CITY HALL — With $21 million in grant funding for bicycle improvements in the past three years and a number of substantial infrastructure improvements to show for it, Long Beach is making strides toward its goal of becoming the most bike friendly city in the nation.
On Wednesday, the man who has received a good deal of credit for making the progress happen, Charles Gandy, the city’s mobility coordinator, addressed Santa Monica’s Planning Commission, emphasizing the importance of political will in making improvements, outlining the strategies that Long Beach has found effective and noting the benefits of the city’s efforts.
“This design that we have to create a great bike city is serving as a catalyst for us to receive not only grant funding but also investments from businesses from outside,” like bike shops and bike manufacturers, he said.
The recent focus on bicycling has also caused residents to take “a fresh look at Long Beach as a different kind of place to live,” he said, and fostered “a sense of pride in Long Beach that many tell me has been absent … for a long time.”
In just the last year, he said the number of bicyclists in Long Beach has doubled, without an attendant spike in accidents.
From simple things like “bike corrals” — basically larger than usual bike parking spaces in front of retail districts — to larger-scale projects like protected bicycle lanes on major boulevards, the range of bike improvements implemented in a short amount of time was clearly impressive to most commissioners and many others in attendance.
Planning Commissioner Ted Winterer said Gandy’s presentation underscored the importance of completing the city’s master plan for bicycle improvements — a process that began in December and is scheduled to be completed by April.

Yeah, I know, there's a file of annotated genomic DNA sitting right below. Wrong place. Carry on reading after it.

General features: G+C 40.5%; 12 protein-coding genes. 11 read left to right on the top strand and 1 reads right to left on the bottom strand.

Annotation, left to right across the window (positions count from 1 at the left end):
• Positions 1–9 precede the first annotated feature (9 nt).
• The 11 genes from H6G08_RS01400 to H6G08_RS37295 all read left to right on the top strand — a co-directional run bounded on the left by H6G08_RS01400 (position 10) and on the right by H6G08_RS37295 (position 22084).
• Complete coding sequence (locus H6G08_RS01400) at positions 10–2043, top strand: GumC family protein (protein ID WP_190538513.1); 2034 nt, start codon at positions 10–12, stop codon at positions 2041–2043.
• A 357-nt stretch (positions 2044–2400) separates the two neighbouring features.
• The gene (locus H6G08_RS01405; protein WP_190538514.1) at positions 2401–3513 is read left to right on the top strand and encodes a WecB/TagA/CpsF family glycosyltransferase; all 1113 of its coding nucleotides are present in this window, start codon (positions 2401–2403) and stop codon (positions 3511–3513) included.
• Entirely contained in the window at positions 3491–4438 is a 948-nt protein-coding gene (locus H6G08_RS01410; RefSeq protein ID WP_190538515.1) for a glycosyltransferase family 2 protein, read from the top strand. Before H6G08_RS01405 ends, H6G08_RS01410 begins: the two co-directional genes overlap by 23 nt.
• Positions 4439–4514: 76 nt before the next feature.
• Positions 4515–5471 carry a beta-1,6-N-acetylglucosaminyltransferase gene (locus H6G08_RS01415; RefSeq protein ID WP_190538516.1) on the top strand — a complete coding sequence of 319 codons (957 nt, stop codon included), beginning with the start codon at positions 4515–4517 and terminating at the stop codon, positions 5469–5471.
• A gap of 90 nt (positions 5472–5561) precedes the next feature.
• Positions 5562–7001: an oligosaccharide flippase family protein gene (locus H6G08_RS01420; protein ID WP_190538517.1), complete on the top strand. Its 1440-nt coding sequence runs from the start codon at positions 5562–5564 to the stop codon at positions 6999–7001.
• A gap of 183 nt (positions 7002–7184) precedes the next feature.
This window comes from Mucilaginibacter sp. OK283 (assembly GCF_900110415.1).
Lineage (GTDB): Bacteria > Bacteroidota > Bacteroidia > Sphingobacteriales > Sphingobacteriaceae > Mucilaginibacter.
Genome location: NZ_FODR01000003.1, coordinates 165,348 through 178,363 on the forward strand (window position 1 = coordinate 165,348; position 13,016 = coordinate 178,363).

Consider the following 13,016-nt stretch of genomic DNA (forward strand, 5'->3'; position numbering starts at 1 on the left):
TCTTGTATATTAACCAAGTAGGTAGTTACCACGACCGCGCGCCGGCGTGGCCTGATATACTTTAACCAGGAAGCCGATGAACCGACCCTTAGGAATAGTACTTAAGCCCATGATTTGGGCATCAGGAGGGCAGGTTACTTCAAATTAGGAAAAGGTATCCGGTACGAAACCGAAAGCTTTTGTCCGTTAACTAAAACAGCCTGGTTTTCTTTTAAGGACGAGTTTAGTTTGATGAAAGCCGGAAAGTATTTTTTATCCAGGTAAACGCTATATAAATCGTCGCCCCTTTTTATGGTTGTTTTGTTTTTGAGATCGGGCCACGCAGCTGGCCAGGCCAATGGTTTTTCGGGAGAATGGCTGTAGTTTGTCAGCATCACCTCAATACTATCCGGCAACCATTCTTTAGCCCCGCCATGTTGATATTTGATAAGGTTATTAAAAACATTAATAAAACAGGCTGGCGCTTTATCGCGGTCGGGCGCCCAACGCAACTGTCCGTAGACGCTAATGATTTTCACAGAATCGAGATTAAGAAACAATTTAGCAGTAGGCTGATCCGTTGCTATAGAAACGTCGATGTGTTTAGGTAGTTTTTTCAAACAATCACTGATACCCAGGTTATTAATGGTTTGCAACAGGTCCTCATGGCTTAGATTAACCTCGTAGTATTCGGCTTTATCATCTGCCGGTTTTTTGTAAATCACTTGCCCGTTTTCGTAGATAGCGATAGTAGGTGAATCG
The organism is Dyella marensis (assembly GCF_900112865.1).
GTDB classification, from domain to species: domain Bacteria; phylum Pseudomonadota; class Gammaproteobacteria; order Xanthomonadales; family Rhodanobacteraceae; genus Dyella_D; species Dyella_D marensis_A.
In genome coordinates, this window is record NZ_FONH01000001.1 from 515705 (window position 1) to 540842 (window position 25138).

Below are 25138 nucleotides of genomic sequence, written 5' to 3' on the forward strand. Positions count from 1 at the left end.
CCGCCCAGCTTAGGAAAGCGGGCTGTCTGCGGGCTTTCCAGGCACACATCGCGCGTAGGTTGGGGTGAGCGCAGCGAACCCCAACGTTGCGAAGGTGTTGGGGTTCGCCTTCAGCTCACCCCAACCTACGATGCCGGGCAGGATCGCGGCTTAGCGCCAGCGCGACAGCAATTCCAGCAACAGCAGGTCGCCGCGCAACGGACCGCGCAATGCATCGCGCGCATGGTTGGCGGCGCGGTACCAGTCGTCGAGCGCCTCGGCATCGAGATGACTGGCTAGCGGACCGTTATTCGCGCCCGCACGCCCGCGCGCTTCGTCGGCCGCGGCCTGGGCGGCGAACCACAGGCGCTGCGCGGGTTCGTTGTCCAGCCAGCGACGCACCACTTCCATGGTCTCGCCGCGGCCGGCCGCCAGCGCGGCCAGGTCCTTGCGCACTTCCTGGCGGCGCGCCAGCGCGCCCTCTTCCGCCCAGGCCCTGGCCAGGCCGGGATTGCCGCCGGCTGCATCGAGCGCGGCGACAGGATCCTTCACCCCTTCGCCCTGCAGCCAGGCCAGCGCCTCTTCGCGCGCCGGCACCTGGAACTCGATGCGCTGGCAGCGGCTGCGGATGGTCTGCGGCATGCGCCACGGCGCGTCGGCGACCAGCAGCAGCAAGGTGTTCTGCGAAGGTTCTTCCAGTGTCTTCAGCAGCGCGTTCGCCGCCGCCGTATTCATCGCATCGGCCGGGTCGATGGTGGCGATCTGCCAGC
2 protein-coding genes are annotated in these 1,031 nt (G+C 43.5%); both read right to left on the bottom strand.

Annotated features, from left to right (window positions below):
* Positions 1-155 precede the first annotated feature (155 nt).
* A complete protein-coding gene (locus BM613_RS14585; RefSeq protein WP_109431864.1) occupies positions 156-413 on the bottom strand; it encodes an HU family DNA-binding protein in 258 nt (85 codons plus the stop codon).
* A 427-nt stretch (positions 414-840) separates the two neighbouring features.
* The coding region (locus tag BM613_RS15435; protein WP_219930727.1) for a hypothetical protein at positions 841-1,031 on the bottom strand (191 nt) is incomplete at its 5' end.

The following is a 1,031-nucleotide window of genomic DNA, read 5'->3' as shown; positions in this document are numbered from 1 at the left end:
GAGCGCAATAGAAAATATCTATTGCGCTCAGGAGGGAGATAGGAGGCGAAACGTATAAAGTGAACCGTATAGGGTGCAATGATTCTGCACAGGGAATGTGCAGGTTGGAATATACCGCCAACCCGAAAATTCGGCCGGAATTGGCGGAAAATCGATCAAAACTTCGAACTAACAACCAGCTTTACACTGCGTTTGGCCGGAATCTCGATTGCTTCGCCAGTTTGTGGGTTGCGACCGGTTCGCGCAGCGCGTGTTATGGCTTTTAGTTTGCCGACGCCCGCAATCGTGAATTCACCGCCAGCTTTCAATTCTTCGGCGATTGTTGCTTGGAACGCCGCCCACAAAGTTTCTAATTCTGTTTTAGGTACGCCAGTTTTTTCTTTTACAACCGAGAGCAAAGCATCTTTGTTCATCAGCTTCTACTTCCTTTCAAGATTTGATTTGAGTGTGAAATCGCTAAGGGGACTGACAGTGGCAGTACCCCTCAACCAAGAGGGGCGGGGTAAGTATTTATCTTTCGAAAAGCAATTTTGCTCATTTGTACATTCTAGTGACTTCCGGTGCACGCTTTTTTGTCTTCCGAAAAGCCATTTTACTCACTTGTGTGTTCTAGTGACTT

The document, he said, could help Santa Monica win grants like the ones that Long Beach has used to fund improvements.
“It was inspiring to see how much grant money Long Beach has been able to raise in a very short period of time and how much they’ve been able to utilize that to make it easier to cycle around their city,” Winterer said.
He said he also took note of Gandy’s assertion that in Long Beach the business community has largely become a partner in the push for a more bike-friendly city.
In his presentation, Gandy said Long Beach business districts have recognized that a community of bicyclists means local residents are more likely to rely on local shops and become regular customers.
One impressed spectator in the room on Wednesday was Richard McKinnon, a Parks and Recreation commissioner who has urged City Hall to make bike enhancements a priority.
The recent history of Long Beach, “indicates what’s possible with energy and application,” he said. “The key thing is that they changed their culture and they decided that having streets that became vast freeways wasn’t acceptable.”
But he noted that in some respects, it was easier to make quick progress in Long Beach than in Santa Monica because the former had what Gandy referred to as an “overcapacity for cars” that made it relatively easier to set aside road space for bikes. Santa Monica’s traffic-clogged, relatively narrow streets present a tougher problem, McKinnon said.
But McKinnon said he believes a concerted push by Santa Monica’s leaders similar to the one in Long Beach could result in big improvements for local bicyclists.
Some of the most successful improvements in Long Beach, like a strip on the side of a well-traveled road painted green and marked as a “shared space” for bicycles and cars, are relatively inexpensive and have boosted bicycle use, McKinnon noted.
He said the main take-away from Wednesday’s presentation was the reassurance that dedicated bicycle activists can translate their efforts into substantial improvements.
“There’s a real groundswell of people that are wanting this change. We haven’t seen it on the ground yet [in Santa Monica], but you do sense that something is happening at the City Hall level. I’m hopeful a lot’s going to happen,” McKinnon said.